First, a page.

At the largest cybersecurity fair in the world: ‘Every Flemish start-up wants to gain a foothold in the US’

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May 10, 2024
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Together with the Flemish export agency FIT, the Limburg IT group Cegeka and KU Leuven, a delegation of 65 entrepreneurs from our country visited RSA, the largest cybersecurity fair in the world, in the United States this week. De Tijd moved to San Francisco. ‘Our home market is too small. You have to be here.’

‘Please don’t leave early. The bar is still open for a while, take advantage of it!’ The location – a typical American steakhouse in the heart of San Francisco – and the menu – the obligatory hamburger – contrast somewhat with the design of a reception for the Belgian cybersecurity sector. But the Stella Artois pints that are being promoted bring the chauvinism back into balance.

The networking moment, organized by the export and investment agency Flanders Investment and Trade (FIT), takes place on the sidelines of the RSA Conference. With more than 500 participating companies and more than 40,000 visitors, the fair is considered the high mass for the global cybersecurity sector.


Full screen display
The RSA fair in San Francisco attracted around 40,000 visitors this week.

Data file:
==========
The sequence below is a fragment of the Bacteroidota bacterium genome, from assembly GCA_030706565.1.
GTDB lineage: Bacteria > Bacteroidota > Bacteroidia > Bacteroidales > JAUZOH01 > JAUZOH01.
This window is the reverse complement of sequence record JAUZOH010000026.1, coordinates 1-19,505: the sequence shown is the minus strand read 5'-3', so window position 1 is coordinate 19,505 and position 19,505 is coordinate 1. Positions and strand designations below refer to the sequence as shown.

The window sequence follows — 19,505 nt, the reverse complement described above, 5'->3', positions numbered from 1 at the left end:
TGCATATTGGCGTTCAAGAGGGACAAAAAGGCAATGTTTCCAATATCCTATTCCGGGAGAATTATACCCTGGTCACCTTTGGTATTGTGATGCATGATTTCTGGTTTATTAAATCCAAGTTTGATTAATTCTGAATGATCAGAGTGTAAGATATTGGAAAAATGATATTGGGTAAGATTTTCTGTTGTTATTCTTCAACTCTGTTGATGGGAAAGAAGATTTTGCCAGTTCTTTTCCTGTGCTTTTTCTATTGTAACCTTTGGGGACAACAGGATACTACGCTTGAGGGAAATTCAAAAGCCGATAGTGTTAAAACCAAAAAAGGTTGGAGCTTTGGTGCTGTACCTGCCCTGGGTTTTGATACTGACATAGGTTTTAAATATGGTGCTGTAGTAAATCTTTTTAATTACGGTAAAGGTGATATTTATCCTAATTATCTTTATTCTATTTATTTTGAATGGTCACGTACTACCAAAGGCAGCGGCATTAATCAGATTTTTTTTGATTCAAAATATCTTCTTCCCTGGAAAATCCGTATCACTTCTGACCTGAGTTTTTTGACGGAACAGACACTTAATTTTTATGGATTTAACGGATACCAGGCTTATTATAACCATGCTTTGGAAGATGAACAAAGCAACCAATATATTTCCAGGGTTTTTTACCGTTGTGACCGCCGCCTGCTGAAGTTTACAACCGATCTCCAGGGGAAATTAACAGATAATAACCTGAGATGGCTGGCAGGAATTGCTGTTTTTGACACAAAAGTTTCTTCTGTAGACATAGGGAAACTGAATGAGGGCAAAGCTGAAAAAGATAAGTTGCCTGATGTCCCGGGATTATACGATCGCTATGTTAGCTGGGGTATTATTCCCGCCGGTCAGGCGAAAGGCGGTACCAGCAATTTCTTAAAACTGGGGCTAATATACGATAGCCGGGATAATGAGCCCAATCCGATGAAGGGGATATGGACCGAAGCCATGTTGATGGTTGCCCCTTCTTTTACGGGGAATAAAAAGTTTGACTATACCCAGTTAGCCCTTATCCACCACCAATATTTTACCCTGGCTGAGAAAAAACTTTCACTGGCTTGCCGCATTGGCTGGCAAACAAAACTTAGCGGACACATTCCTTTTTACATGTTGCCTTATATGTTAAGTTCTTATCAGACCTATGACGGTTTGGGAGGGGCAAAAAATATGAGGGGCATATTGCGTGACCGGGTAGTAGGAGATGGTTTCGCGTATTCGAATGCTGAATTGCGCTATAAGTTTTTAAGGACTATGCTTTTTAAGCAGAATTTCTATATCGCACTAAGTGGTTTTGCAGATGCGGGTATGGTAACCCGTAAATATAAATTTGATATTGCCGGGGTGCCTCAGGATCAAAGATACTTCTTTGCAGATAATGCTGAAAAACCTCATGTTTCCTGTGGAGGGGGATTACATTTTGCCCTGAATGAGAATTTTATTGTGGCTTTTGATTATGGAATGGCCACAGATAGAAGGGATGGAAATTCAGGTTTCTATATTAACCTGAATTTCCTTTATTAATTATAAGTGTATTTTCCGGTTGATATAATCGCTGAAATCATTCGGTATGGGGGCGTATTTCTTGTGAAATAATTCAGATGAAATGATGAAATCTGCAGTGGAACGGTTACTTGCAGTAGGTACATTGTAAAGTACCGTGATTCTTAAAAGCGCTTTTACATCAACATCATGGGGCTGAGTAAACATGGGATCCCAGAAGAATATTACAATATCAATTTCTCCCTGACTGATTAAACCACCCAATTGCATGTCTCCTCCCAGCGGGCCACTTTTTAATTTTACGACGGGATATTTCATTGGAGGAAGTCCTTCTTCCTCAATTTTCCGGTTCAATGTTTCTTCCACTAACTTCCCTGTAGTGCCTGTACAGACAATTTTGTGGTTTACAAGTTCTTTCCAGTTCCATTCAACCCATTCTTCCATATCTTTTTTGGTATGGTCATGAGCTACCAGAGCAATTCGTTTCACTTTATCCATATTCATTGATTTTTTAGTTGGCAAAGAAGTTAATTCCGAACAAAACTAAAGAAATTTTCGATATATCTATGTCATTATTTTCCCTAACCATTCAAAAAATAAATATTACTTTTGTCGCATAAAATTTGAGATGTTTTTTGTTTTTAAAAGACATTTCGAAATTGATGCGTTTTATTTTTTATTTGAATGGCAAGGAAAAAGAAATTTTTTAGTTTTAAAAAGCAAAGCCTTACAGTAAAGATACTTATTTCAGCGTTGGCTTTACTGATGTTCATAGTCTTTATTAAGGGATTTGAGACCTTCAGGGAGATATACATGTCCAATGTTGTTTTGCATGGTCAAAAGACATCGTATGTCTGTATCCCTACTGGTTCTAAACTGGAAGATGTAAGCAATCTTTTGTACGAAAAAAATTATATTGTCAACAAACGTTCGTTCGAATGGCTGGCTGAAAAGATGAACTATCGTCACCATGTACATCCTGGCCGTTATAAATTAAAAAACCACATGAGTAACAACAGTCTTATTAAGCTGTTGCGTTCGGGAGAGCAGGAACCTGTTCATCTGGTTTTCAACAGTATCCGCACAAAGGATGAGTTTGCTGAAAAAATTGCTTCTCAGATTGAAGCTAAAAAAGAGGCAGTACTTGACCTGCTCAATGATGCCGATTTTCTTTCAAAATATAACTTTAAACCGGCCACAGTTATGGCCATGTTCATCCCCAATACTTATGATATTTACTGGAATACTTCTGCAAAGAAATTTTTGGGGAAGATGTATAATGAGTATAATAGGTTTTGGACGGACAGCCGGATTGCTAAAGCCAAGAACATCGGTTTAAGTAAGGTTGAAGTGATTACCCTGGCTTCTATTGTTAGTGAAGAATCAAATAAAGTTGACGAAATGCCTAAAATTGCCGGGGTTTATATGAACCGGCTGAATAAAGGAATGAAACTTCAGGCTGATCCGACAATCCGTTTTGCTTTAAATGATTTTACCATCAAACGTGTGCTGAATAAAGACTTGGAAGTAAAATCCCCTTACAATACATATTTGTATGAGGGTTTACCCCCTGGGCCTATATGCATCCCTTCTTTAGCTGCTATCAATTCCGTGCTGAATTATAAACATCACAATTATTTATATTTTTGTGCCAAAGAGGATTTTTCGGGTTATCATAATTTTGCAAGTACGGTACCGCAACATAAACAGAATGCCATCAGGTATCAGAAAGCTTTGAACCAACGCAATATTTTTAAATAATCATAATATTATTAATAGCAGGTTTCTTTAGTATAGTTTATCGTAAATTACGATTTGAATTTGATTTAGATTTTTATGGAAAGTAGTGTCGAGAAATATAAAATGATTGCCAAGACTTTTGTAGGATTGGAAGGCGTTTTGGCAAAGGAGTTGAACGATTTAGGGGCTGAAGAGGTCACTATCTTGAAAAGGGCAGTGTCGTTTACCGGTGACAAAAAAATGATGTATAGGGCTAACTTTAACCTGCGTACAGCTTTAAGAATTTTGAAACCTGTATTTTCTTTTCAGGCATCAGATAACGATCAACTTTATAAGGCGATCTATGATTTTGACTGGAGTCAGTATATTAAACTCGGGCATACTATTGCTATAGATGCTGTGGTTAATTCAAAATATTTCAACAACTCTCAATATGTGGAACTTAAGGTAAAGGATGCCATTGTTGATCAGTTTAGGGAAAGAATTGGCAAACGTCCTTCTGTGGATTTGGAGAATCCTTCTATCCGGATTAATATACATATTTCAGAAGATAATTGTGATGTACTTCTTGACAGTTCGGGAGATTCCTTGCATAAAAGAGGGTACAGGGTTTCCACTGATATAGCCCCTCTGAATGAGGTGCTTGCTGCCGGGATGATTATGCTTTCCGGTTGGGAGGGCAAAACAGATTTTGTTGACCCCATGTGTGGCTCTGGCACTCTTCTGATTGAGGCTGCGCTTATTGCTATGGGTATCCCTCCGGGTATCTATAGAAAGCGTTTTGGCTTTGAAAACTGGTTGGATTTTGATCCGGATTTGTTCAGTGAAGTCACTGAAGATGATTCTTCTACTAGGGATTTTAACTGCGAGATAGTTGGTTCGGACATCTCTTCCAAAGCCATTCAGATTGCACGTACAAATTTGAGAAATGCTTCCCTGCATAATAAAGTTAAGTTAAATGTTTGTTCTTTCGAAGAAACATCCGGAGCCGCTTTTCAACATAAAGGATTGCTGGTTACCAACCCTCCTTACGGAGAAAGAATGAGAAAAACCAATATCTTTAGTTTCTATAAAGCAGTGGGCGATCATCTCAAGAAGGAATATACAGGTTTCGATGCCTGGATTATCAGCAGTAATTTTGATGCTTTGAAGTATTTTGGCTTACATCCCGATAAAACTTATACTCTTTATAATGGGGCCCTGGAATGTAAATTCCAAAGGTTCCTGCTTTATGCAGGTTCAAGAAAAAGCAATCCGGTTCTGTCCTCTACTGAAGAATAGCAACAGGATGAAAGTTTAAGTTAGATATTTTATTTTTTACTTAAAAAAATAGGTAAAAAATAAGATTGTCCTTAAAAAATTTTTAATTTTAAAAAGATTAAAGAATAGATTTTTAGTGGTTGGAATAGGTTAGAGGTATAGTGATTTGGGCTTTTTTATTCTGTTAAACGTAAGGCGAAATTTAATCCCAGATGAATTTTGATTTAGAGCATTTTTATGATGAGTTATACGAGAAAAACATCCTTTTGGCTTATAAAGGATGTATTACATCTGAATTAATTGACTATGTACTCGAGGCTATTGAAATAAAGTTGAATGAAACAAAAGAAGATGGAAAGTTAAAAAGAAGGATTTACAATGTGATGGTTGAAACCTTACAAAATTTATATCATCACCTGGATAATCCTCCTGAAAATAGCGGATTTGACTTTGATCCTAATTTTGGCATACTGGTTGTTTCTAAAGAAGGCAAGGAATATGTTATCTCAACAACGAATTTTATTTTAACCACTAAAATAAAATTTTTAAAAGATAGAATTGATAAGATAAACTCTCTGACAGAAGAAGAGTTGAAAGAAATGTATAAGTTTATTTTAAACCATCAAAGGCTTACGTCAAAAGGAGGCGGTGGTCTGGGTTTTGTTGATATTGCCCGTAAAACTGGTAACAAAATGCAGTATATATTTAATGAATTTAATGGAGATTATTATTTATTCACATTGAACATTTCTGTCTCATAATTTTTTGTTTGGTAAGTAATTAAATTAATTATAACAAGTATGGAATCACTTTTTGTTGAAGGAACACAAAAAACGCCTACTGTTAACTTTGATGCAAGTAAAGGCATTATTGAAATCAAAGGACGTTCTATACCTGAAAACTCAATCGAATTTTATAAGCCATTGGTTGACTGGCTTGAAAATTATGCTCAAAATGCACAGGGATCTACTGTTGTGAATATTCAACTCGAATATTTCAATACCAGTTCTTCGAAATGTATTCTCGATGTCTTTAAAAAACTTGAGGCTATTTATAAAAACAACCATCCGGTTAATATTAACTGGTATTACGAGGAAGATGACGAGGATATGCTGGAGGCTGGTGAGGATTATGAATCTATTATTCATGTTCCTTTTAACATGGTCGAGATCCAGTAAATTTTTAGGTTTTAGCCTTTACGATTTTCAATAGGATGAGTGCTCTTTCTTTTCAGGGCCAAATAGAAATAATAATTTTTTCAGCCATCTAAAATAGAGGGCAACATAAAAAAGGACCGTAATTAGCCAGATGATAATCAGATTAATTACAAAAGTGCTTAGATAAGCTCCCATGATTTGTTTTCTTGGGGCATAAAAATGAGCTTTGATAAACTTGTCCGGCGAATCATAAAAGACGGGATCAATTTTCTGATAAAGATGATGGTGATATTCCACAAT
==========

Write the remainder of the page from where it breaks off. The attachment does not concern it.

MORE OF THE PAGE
Surrounded by big names, such as the maker of network equipment Cisco, the consultant Deloitte and the American intelligence service NSA, FIT has a bright yellow stand – cost: a few tens of thousands of euros per square meter – in one of the two gigantic exhibition halls. Eight Flemish companies and organizations (see box) were given the opportunity to talk to potential customers, partner companies and other interested parties at a preferential rate. “We had to create a waiting list because there were more candidates than places,” says Wim Sohier, technology attaché at FIT.

Flemish companies and organizations at the RSA cybersecurity fair

  • Cegeka: Limburg IT group that incorporated its American sector colleague CTG earlier this year.
  • Aikido: Ghent cyber specialist who helps developers write more secure software.
  • SmartEye: Antwerp start-up for the security of home automation systems.
  • Toreon: Antwerp consultant active in the guidance and training of protection officers.
  • Intigriti: ethical hacking platform that detects weaknesses in digital systems.
  • Acen: cybersecurity subsidiary of the Kontich technology group Cronos.
  • L-SEC: network of European security experts.
  • European Council of ISACs: organization that promotes data exchange regarding cybersecurity in various sectors.

‘We are standing here a few meters from our biggest competitor (British Synk, ed.) for barely 4,000 euros. If we had had to pay full price for our own stand, we probably wouldn’t have done it,” says co-founder Roeland Delrue. ‘All the start-ups here are trying to gain a foothold in the United States. It’s nice that we can hitch our wagon to FIT.’


It happens maybe twice a year that the entire Belgian cybersecurity scene is together. You can talk to each other in peace here in San Francisco.

Dries Plasman

Manager Ceeyu

However, critics raise the question of whether there is any point in attending a rather expensive trade fair 8,800 kilometers from home. Professor Wouter Joosen (KU Leuven) is convinced of this: ‘In terms of knowledge, Flanders can count itself among the European top three, together with Germany and Switzerland. KU Leuven alone is known worldwide because it has 15 professors working on cybersecurity,” says Joosen, who heads Distrinet.